A new report from a prisoner advocacy group says that corrections officers in Massachusetts are illegally shackling pregnant inmates, despite a two-year-old law banning the practice. Inmates aren’t supposed to be shackled in the state when they’re in labor, in their second or third trimesters, or immediately post-delivery.
Massachusetts is one of about 22 states to have passed anti-shackling laws for pregnant inmates; when signing the bill in 2014, Governor Deval Patrick commented, “it blows my mind that I have to sign a law for that.”
Less mind-blowing, perhaps, is a report by a prisoner advocacy group that many counties are failing to follow the law, even putting out written policies that explicitly violate it.
The report was produced by Prisoners’ Legal Services and the Prison Birth Project; we saw it via Mass Live. It charges that neither the state Department of Corrections nor a single county sheriff’s office is fully implementing the anti-shackling law, and that knowledge of what the law even entails “varies not just from one prison or jail to another, but among corrections personnel who work for the same prison or jail.”
The report says they’ve found examples of women being shackled while in labor, the clearest violation of the law, or restrained to their hospital beds immediately post-delivery, for no particular reason. (Even in “extraordinary” circumstances where the inmate is believed to pose an escape risk, women in labor are only supposed to be handcuffed, not shackled.)
The law also clearly stipulates that pregnant people being transported to the doctor or to court proceedings have to be put in a vehicle with seatbelts, and can only be handcuffed with their hands in front of their bodies (instead of, say, shackles around their bellies or ankles).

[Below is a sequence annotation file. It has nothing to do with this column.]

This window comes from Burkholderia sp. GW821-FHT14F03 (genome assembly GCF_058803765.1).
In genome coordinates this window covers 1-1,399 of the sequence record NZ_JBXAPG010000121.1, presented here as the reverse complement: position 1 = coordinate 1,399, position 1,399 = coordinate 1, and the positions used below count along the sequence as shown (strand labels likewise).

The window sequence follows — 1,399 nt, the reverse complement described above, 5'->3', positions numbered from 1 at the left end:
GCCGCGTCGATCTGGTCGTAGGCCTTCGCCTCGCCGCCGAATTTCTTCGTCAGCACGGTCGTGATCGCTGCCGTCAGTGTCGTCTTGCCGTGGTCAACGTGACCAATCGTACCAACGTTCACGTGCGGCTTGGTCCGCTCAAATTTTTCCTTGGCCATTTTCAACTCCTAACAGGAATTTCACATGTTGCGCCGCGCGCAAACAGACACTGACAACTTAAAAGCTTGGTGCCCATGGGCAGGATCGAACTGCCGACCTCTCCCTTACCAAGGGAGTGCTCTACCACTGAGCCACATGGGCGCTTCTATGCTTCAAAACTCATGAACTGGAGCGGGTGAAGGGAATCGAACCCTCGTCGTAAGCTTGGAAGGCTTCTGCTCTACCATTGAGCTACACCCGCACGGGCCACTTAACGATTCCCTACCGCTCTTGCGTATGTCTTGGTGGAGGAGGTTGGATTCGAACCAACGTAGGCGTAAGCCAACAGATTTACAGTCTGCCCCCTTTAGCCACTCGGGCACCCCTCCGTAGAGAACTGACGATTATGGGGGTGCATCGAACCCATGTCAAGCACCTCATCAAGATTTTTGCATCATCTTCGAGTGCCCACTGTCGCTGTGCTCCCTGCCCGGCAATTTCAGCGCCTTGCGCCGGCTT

That too is being violated, the report says, in ways that could be extremely dangerous to someone who’s pregnant or still healing post-delivery:
In some cases, corrections’ employees still drive pregnant women to court or medical appointments in vans without seatbelts, putting women at risk of injury from bouncing and sliding across the open benches while restrained by handcuffs. In other cases, corrections staff cause women to miss their court dates or medical appointments by failing to plan for an appropriate vehicle. This failure can result in needlessly extending a woman’s imprisonment when the judge might have released her from custody at the hearing.
In one instance, according to the report, a woman who’d given birth a week ago was taken to court in a van with no seatbelt, restrained, handcuffed, and with a chain around her belly. She’d had a c-section. She spent five hours in the back of the van, according to the report, during which time the bandages holding her incision together “split open.”
Women interviewed for the report also said they weren’t getting adequate nutrition, the reports says, and said consistently that “they either do not get enough food and feel hungry or they get too many empty calories and not enough fruit, vegetables, and fiber.”
The report calls for the state and the individual counties to develop better plans for housing pregnant inmates, or, even better, find alternatives to incarceration for pregnant people:
Pregnant women are safer when they can freely seek medical attention for signs of complications or labor and when they can give birth free of restraints and with the support of family and friends. While the stakes for pregnant women are especially high because of the risks that prison and jail conditions pose to their health and the health of their fetuses, many individuals, families, and communities would benefit from alternatives to incarceration, for example, people too poor to pay bail while waiting to go on trial and people who come into contact with the criminal justice system because of an underlying mental health challenge, including drug or alcohol use.
Read the full report as a PDF here.
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